lojolon
    • Wow, you must be really important!

      "but they ALL know that Google, Stemcor, etc. pay full EUROPEAN tax UNDER EU LAW"

      Clearly you're so important that they've given you access to investigate this whistleblower else how could U make that statement? You must be a friend of the Queen or something.
      Xippy
      • We're all friends of the queen

        Didn't you know, we all meet regularly with the queen in a big party in hyde park.

        Tbh though, if someone asked who had least morals, starbucks, MS, google, apple or politicians, I'd probably say our politicians. I can only presume Maggie Hodge has an audit trail to confirm why they pay no tax.
        Little Old Man
        • XAT is backward

          An Important area seems to be missed, why would anyone want to pay that amount of Tax? Would you say our Government is greedy, we’ll I would. If Google ran their financial Infrastructure like the UK government they would have gone bust years ago. Maybe it’s time to limit the amount of Tax burden for any company and for the Government to restructure itself, to spend money wisely and not to blow everything it has. Google wouldn’t have a problem paying Tax and setting up legitimately if the system was ’fair’! Why would anyone have the incentive to setup business in the UK, especially new businesses? There should be a new policy, Tax Cap!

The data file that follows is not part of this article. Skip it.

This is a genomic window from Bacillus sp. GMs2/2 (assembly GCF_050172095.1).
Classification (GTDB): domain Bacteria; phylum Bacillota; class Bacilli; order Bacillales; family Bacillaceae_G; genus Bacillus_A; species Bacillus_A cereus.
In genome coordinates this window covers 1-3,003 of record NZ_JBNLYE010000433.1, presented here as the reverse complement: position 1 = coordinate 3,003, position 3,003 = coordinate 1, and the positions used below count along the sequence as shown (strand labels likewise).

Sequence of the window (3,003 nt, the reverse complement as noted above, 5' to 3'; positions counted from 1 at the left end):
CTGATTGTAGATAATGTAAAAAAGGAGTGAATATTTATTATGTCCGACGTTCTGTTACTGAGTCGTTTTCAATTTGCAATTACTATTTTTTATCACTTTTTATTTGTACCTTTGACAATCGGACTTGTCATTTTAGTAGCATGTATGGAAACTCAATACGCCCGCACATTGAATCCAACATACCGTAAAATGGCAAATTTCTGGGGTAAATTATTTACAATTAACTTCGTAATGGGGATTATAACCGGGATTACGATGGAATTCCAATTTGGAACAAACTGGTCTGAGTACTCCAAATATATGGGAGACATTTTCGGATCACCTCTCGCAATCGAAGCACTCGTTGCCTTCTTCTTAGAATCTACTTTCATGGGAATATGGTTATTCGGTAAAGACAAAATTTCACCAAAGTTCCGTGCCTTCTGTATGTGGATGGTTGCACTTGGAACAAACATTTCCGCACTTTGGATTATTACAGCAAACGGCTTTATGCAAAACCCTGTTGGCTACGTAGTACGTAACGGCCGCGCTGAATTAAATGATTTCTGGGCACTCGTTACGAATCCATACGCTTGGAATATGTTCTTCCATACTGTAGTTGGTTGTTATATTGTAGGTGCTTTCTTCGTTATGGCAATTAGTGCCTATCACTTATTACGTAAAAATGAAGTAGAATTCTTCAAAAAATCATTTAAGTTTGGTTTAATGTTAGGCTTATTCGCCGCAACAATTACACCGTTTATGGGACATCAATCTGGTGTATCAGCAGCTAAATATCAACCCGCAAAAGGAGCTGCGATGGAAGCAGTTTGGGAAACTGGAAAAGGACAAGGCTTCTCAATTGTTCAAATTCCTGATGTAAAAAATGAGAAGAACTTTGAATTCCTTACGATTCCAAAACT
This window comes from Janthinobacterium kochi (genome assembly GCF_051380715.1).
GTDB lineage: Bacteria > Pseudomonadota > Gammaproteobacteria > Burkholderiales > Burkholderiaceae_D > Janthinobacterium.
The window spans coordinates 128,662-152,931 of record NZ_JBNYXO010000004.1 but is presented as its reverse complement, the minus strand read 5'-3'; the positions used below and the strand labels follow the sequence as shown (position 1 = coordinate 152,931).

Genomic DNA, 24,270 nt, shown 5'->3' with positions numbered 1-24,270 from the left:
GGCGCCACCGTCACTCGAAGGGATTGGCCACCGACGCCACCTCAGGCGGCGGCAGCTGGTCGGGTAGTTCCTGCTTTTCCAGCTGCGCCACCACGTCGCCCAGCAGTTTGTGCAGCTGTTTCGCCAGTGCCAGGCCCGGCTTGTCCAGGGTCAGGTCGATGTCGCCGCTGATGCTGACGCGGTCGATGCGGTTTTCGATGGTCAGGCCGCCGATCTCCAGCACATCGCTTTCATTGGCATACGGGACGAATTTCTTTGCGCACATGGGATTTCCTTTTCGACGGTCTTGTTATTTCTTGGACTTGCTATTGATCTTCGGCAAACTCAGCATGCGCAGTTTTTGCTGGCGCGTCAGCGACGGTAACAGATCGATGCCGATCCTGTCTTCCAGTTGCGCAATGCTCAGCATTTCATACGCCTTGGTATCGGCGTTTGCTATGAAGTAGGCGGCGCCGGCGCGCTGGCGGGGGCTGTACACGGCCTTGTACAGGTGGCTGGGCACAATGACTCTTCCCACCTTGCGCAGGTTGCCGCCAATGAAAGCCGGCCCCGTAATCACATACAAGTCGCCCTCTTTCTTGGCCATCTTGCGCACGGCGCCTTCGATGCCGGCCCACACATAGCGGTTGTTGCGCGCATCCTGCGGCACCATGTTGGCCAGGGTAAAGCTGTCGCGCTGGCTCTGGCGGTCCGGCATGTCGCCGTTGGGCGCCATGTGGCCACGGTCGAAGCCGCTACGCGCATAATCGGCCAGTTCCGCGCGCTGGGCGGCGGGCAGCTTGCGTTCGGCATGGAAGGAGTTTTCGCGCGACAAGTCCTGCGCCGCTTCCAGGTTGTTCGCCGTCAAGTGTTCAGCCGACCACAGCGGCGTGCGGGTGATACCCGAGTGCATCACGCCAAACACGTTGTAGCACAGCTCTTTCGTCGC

cuffyx